The PET template-based method for automated quantification of postsynaptic D2 receptor density is simple to implement and facilitates rapid, robust and reliable image analysis. There was no significant difference between the SCR values obtained with either PET- or MRI-based image processing. The method presented alleviates the clinical workflow and facilitates automated image analysis.
[Show abstract][Hide abstract] ABSTRACT: Deposition of cortical amyloid beta (Aβ) is a correlate of aging and a risk factor for Alzheimer Disease (AD). While several higher order cognitive processes involve functional interactions between cortex and cerebellum, this study aims to investigate effects of cortical Aβ deposition on coupling within the cerebro-cerebellar system. We included 15 healthy elderly subjects with normal cognitive performance as assessed by neuropsychological testing. Cortical Aβ was quantified using Pittsburgh Compound-B positron-emission-tomography (PiB-PET) late frame signals. Volumes of brain structures were assessed by applying an automated parcellation algorithm to three dimensional magnetization-prepared rapid gradient-echo T1-weighted images. Basal functional network activity within the cerebro-cerebellar system was assessed using blood-oxygen-level dependent (BOLD) resting state functional magnetic resonance imaging (fMRI) at the high field strength of 7 Tesla for measuring coupling between cerebellar seeds and cerebral gray matter. A bivariate regression approach was applied for identification of brain regions with significant effects of individual cortical Aβ load on coupling.Consistent with earlier reports, a significant degree of positive and negative coupling could be observed between cerebellar seeds and cerebral voxels. Significant positive effects of cortical Aβ load on cerebro-cerebellar coupling resulted for cerebral brain regions located in inferior temporal lobe, prefrontal cortex, hippocampus, parahippocampal gyrus and thalamus. Our findings indicate that brain amyloidosis in cognitively normal elderly subjects is associated with decreased network efficiency within the cerebro-cerebellar system. While the identified cerebral regions are consistent with established patterns of increased sensitivity for Aβ associated neurodegeneration, additional studies are needed to elucidate the relationship between dysfunction of the cerebro-cerebellar system and risk for AD.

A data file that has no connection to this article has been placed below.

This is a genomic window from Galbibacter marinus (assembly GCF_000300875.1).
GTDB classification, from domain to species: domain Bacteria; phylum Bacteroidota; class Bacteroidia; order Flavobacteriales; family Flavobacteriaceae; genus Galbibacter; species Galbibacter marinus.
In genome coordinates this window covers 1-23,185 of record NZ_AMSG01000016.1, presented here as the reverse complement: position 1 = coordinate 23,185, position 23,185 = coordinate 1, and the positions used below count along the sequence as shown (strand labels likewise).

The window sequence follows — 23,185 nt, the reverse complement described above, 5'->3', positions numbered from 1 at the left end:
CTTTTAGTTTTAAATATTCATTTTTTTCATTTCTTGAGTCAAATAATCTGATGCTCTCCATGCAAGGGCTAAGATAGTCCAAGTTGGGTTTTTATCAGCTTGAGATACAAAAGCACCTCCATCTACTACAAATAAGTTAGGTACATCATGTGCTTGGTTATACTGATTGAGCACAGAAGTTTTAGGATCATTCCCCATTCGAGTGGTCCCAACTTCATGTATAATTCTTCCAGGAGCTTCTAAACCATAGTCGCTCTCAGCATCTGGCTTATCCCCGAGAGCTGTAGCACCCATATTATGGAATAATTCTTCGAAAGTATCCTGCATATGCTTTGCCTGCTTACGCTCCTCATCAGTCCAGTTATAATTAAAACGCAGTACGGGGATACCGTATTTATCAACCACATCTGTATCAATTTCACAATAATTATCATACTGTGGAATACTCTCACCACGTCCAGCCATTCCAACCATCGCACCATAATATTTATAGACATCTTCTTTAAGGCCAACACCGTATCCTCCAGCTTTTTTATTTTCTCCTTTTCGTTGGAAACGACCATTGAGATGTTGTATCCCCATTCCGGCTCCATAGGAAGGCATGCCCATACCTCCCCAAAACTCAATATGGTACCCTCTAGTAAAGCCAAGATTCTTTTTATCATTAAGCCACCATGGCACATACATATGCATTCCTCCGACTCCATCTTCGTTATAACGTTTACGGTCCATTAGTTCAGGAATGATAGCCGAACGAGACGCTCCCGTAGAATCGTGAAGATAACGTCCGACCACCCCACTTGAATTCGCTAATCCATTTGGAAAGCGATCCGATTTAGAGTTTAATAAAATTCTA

Frontiers in Aging Neuroscience 01/2014; 5:52. · 5.20 Impact Factor
[Show abstract][Hide abstract] ABSTRACT: BACKGROUND AND PURPOSE: Arterial hypertension is an important risk factor for cerebrovascular diseases, such as transient ischemic attacks or stroke, and represents a major global health issue. The effects of hypertension on cerebral blood flow, particularly at the microvascular level, remain unknown. METHODS: Using the spontaneously hypertensive rat (SHR) model, we examined cortical hemodynamic responses on whisker stimulation applying a multimodal imaging approach (multiwavelength spectroscopy, laser speckle imaging, and 2-photon microscopy). We assessed the effects of hypertension in 10-, 20-, and 40-week-old male SHRs and age-matched male Wistar Kyoto rats (CTRL) on hemodynamic responses, histology, and biochemical parameters. In 40-week-old animals, losartan or verapamil was administered for 10 weeks to test the reversibility of hypertension-induced impairments. RESULTS: Increased arterial blood pressure was associated with a progressive impairment in functional hyperemia in 20- and 40-week-old SHRs; baseline capillary red blood cell velocity was increased in 40-week-old SHRs compared with age-matched CTRLs. Antihypertensive treatment reduced baseline capillary cerebral blood flow almost to CTRL values, whereas functional hyperemic signals did not improve after 10 weeks of drug therapy. Structural analyses of the microvascular network revealed no differences between normo- and hypertensive animals, whereas expression analyses of cerebral lysates showed signs of increased oxidative stress and signs of impaired endothelial homeostasis upon early hypertension. CONCLUSIONS: Impaired neurovascular coupling in the SHR evolves upon sustained hypertension. Antihypertensive monotherapy using verapamil or losartan is not sufficient to abolish this functional impairment. These deficits in neurovascular coupling in response to sustained hypertension might contribute to accelerate progression of neurodegenerative diseases in chronic hypertension.